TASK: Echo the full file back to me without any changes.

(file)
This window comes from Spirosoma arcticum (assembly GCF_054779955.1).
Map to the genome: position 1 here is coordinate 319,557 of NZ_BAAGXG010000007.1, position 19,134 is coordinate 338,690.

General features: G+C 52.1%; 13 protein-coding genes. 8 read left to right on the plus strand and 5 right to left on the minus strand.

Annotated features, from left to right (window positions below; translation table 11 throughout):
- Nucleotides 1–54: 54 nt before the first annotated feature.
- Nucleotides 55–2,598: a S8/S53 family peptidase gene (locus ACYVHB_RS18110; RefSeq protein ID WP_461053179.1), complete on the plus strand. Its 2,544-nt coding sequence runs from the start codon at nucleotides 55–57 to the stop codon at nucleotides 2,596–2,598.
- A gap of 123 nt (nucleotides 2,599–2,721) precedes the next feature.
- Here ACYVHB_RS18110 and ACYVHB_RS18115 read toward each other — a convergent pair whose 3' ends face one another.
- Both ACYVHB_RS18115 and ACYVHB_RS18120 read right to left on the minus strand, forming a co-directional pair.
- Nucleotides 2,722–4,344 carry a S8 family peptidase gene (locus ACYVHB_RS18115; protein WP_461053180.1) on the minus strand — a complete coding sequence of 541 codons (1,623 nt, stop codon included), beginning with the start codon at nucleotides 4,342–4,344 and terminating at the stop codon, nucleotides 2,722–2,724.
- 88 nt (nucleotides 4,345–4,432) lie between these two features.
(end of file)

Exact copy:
This window comes from Spirosoma arcticum (assembly GCF_054779955.1).
Map to the genome: position 1 here is coordinate 319,557 of NZ_BAAGXG010000007.1, position 19,134 is coordinate 338,690.

General features: G+C 52.1%; 13 protein-coding genes. 8 read left to right on the plus strand and 5 right to left on the minus strand.

Annotated features, from left to right (window positions below; translation table 11 throughout):
- Nucleotides 1–54: 54 nt before the first annotated feature.
- Nucleotides 55–2,598: a S8/S53 family peptidase gene (locus ACYVHB_RS18110; RefSeq protein ID WP_461053179.1), complete on the plus strand. Its 2,544-nt coding sequence runs from the start codon at nucleotides 55–57 to the stop codon at nucleotides 2,596–2,598.
- A gap of 123 nt (nucleotides 2,599–2,721) precedes the next feature.
- Here ACYVHB_RS18110 and ACYVHB_RS18115 read toward each other — a convergent pair whose 3' ends face one another.
- Both ACYVHB_RS18115 and ACYVHB_RS18120 read right to left on the minus strand, forming a co-directional pair.
- Nucleotides 2,722–4,344 carry a S8 family peptidase gene (locus ACYVHB_RS18115; protein WP_461053180.1) on the minus strand — a complete coding sequence of 541 codons (1,623 nt, stop codon included), beginning with the start codon at nucleotides 4,342–4,344 and terminating at the stop codon, nucleotides 2,722–2,724.
- 88 nt (nucleotides 4,345–4,432) lie between these two features.